History in Structure

This site is entirely user-supported. See how you can help.

Whitechapel Art Gallery

A Grade II* Listed Building in Spitalfields & Banglatown, London

Approximate Location Map
Large Map »
Street View
Contributor Photos »

Street View is the best available vantage point looking, if possible, towards the location of the building. In some locations, Street View may not give a view of the actual building, or may not be available at all. Where it is not available, the satellite view is shown instead.

Coordinates

Latitude: 51.5161 / 51°30'58"N

Longitude: -0.0704 / 0°4'13"W

OS Eastings: 533984

OS Northings: 181456

OS Grid: TQ339814

Mapcode National: GBR XB.BP

Mapcode Global: VHGR0.Q5M1

Entry Name: Whitechapel Art Gallery

Listing Date: 27 September 1973

Grade: II*

Source: Historic England

Source ID: 1065820

English Heritage Legacy ID: 206354

Location: Tower Hamlets, London, E1

County: London

District: Tower Hamlets

Electoral Ward/Division: Spitalfields & Banglatown

Built-Up Area: Tower Hamlets

Traditional County: Middlesex

Lieutenancy Area (Ceremonial County): Greater London

Church of England Parish: Christ Church Spitalfields

Church of England Diocese: London

Find accommodation in
Spitalfields

Listing Text

1.
4431 WHITECHAPEL HIGH STREET
TQ 3381 14/417 (North Side)

II* Whitechapel Art Gallery

2.
Art Gallery. Designed 1897, built 1898-9, opened 1902. Charles Harrison Townsend
F.R.I.B.A. (1851-1928), and Messrs. J. Outhwaite & Son, builders. Buff terra cotta
by Gibbs & Canning, Tamworth to the facade. Art Nouveau style.
EXTERIOR: Ground floor has large, asymmetrically placed entrance comprising pair of
openings with double doors and wide semi-circular overlight, all under pronounced
arch with bracket voussoirs and string course at impost height across building; to
right, 2 square windows then a secondary entrance; above this, wall to right of arch
is blind. Above this, narrow band of 8 small square windows set between string
courses; relief of Arts and Crafts foliage of half trees with slender trunks and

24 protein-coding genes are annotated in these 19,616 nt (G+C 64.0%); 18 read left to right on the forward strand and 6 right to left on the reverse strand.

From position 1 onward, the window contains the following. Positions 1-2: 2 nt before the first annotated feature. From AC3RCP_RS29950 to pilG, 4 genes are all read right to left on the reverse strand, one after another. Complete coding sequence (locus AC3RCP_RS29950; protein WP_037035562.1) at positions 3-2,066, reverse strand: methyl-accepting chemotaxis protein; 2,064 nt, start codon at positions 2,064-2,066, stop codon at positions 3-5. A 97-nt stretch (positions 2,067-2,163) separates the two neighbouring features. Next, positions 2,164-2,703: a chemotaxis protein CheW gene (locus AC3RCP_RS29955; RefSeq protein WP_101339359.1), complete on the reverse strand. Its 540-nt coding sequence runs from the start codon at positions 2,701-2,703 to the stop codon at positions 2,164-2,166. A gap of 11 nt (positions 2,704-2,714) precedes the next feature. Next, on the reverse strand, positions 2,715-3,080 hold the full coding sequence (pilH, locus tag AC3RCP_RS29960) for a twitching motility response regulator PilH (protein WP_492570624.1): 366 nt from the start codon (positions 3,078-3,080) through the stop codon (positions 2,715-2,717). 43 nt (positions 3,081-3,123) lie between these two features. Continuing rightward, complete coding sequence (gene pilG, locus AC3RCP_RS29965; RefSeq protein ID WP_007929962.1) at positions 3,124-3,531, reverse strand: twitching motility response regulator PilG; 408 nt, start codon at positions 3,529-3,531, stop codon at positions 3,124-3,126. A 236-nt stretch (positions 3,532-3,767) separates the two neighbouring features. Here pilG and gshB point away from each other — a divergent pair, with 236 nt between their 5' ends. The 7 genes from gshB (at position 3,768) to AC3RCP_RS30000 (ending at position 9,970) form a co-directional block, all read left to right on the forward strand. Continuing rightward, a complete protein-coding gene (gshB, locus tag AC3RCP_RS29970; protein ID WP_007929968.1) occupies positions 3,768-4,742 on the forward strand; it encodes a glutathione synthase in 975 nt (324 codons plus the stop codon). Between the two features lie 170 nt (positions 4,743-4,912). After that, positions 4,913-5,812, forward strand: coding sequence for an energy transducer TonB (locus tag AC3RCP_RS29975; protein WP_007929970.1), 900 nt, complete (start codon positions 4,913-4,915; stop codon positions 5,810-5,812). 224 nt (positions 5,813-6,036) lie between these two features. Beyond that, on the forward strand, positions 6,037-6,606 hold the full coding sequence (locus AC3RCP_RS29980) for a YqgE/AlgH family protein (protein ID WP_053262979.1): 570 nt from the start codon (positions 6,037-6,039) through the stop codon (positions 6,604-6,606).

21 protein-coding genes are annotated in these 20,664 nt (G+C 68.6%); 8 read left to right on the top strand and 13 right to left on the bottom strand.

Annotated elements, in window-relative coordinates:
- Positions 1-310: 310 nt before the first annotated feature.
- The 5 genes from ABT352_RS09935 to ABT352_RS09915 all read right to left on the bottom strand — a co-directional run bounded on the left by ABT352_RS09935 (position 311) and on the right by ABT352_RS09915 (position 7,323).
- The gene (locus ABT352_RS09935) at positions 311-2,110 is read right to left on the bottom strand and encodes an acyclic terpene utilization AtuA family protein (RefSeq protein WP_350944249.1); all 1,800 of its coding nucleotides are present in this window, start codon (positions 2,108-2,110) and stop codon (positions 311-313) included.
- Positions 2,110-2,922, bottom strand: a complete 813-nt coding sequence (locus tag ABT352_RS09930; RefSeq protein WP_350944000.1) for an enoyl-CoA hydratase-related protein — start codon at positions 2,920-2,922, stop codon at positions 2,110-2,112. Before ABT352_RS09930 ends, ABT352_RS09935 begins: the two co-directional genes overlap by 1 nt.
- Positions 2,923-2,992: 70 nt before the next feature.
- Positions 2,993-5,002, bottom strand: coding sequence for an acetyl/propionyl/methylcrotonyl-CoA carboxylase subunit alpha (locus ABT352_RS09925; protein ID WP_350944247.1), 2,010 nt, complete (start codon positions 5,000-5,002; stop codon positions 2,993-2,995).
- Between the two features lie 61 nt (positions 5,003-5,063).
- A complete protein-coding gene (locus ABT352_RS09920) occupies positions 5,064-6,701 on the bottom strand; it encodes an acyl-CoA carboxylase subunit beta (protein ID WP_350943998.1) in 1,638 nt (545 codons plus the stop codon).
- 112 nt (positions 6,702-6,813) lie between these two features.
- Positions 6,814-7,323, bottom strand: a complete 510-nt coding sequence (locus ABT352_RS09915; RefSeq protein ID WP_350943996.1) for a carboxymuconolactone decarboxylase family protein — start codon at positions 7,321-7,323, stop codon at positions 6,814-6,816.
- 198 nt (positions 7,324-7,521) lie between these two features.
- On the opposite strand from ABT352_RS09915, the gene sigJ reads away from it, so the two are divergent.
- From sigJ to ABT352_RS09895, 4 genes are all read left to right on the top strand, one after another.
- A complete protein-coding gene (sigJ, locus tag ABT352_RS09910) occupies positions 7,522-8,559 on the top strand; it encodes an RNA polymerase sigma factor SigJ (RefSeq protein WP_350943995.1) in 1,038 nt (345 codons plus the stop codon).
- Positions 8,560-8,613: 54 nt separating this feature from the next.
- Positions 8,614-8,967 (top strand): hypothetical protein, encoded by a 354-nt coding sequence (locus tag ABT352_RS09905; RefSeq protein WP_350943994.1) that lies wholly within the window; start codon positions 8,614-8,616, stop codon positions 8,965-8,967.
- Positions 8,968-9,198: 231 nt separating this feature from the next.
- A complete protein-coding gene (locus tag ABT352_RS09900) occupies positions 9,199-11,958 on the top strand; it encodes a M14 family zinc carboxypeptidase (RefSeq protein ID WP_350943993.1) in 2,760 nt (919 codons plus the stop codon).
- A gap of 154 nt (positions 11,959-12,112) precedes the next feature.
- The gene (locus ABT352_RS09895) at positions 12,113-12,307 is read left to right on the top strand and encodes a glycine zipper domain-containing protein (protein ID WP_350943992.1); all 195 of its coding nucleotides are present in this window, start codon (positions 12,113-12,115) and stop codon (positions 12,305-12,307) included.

entangled roots flank end windows. Upper level has turret to each side, each capped
with pair of small steeply gabled roofs, and slightly flared to base and with broad
band of foliate decoration comprising 5 courses of thickly placed leaves on slender
trunks. Between towers is band of projecting cornice below set-back rendered facade,
with tiled band below and tiled roof above.
INTERIOR: Entrance leads to vestibule now with gift shop then ground floor gallery,
skylit to aisles. Upper gallery has raised lantern and arched brace trusses with
slender reinforcing rods.
HISTORY: The Whitechapel Art Gallery was opened in 1902, on land that had been
acquired by Canon Samuel Barnett, benefactor of the adjacent Whitechapel Library
(q.v.), built a few years earlier. Once additional funds were secured by
philanthropist J. Passmore Edwards, patron of the Library, and others, construction
began to the designs of architect Charles Harrison Townsend. Townsend had to modify
his original more elaborate designs that had been exhibited at the Royal Academy, but
the final effect was an innovative display of Art Nouveau design in East London, an
area of notorious deprivation but also a thriving art movement. The Gallery housed
the permanent collection and provided a meeting place for the Whitechapel Art Group.
Townsend had designed East London's other great work of Art Nouveau architecture, the
Bishopsgate Institute (q.v.) and went on to design the Horniman Museum (q.v.). 1980s
alterations by Colquhoun and Miller.
SOURCES: The Architectural Review, volume IX, April 1901.

Listed Grade II* as an important work of Art Nouveau architecture in England by
Charles Harrison Townsend, with an imaginatively detailed and massed facade, as well
as historic interest for the link with the adjacent Whitechapel Library (q.v.), both
buildings sharing benefactors Canon Barnett and Passmore Edwards, as well as the
purpose of providing cultural and education resources for great social need in the
late-Victorian East End of London.

Listing NGR: TQ3398481456

This text is from the original listing, and may not necessarily reflect the current setting of the building.

Other nearby listed buildings

BritishListedBuildings.co.uk is an independent online resource and is not associated with any government department. All government data published here is used under licence. Please do not contact BritishListedBuildings.co.uk for any queries related to any individual listed building, planning permission related to listed buildings or the listing process itself.

British Listed Buildings is a Good Stuff website.